Quadshot RC aircraft combines quadricopter hovering with airplane flight
By Ben Coxworth
August 8, 2011
Eurocopter's X3 hybrid helicopter demonstrator combined the full hover flight capabilities of a helicopter with the fast cruise speeds of a turboprop-powered aircraft by basically installing two propellers on short-span fixed wings to supplement the helicopter's five-blade main rotor system. Now a new type of remote control model aircraft is looking to combine the hover capabilities of a helicopter with the ability to fly like an airplane in a completely different design. Instead of the quadricopter design employed by the Parrot AR Drone, the Quadshot uses a "flying wing" design with its four rotors allowing it to hover vertically like a helicopter or turn horizontal and swoop through the air like a stunt plane.
The Quadshot is being developed by Santa Cruz engineers Piotr Esden-Tempski, Chris Forrette, Jeff Gibboney, and Pranay Sinha and features a body consisting of a one meter (39 inch)-long curved wing, that has four motors/rotors located along its length. That wing is made of EPP foam, containing a carbon fiber spar for added strength. Even though the rotors aren't arranged in the symmetrical X layout used by most quadricopters, video shot by the inventors seems to indicate that it still performs helicopter-like flight quite well.
With a reported "flip of a switch," however, the Quadshot can be flown like a regular fixed-wing airplane. Should you want to really put it through its paces, there's even a stunt-specific aerobatic flight mode, while a built-in camera mount lets users record crazy POV footage from onboard. When it's time to land, the aircraft just goes back to heli mode, and settles back-end-first onto the ground.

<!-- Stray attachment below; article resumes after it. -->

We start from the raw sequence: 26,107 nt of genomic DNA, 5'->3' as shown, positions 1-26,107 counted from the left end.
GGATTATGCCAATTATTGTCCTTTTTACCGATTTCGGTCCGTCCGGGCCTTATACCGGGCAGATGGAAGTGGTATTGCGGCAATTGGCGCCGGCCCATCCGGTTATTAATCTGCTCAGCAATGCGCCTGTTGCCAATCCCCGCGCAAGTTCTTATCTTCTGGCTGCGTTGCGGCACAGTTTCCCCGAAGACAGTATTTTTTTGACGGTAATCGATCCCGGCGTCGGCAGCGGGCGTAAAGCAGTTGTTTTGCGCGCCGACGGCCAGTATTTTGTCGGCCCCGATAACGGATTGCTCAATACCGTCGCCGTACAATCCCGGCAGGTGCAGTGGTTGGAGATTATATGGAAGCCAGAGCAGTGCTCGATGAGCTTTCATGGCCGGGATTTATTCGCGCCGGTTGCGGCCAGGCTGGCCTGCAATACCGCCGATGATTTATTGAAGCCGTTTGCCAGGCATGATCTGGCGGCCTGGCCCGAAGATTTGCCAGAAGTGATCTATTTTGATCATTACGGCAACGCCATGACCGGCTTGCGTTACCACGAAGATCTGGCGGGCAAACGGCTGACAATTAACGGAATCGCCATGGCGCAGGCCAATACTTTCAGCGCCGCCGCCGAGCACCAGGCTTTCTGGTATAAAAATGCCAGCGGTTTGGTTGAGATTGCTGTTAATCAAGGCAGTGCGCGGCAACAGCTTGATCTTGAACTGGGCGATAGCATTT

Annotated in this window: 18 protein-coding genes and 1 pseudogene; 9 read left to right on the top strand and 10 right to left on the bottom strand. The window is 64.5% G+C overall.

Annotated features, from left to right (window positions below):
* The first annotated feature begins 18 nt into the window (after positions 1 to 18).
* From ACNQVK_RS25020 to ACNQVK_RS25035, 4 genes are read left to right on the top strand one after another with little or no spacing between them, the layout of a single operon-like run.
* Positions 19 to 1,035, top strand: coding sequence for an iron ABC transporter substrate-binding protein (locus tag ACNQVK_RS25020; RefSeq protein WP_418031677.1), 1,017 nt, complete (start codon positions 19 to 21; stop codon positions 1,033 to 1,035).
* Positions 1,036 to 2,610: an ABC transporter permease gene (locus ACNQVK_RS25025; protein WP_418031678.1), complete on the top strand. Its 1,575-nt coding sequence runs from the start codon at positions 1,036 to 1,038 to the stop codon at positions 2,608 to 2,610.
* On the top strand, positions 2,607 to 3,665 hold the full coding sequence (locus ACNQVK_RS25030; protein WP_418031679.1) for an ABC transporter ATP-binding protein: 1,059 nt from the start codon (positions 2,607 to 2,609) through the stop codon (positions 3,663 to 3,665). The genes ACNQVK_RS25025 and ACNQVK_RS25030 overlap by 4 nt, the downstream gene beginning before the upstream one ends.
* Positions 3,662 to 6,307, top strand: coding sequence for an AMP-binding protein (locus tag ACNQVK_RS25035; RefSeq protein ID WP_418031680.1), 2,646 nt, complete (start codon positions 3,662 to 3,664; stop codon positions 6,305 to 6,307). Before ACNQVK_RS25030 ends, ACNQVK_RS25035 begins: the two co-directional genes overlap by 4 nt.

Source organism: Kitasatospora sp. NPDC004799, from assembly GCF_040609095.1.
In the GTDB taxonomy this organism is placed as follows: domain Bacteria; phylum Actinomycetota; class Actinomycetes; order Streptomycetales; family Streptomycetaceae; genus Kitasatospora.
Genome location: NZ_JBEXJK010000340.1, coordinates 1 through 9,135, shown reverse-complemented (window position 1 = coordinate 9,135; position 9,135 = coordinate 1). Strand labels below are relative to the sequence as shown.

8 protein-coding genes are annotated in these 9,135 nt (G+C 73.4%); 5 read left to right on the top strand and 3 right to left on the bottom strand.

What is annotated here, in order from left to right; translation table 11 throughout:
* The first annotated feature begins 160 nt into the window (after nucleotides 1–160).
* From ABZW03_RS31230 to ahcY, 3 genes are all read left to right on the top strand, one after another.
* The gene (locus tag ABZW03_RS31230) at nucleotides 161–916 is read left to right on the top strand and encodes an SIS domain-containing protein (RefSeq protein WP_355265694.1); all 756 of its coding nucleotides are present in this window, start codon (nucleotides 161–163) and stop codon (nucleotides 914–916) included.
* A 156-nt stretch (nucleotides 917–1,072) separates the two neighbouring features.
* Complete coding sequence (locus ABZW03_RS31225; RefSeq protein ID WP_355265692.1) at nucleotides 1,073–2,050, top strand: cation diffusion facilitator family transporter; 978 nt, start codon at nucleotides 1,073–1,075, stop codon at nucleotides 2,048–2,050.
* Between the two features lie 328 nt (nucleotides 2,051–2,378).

All of this switching back and forth is made possible by the Quadshot's electronic brain, named Lisa/M. Among other things, Lisa features an Inertial Measurement Unit, which contains accelerometers and gyroscopes that let the system know which way the aircraft is pointing, and how fast its rotors are rotating. By combining that information with user commands, Lisa is able to make the different flight modes possible. Lisa is also open-source, so users can tweak "her" to perform specific functions as they think of them.
The inventors are currently in the process of raising funds from potential buyers, in order to finance large-scale commercial production. A pledge of US$300 will reserve you a fully-assembled Quadshot, once they're ready to go. The anticipated regular retail price is $400.
The video below shows a prototype in action.
Just enter your friends and your email address into the form below
For multiple addresses, separate each with a comma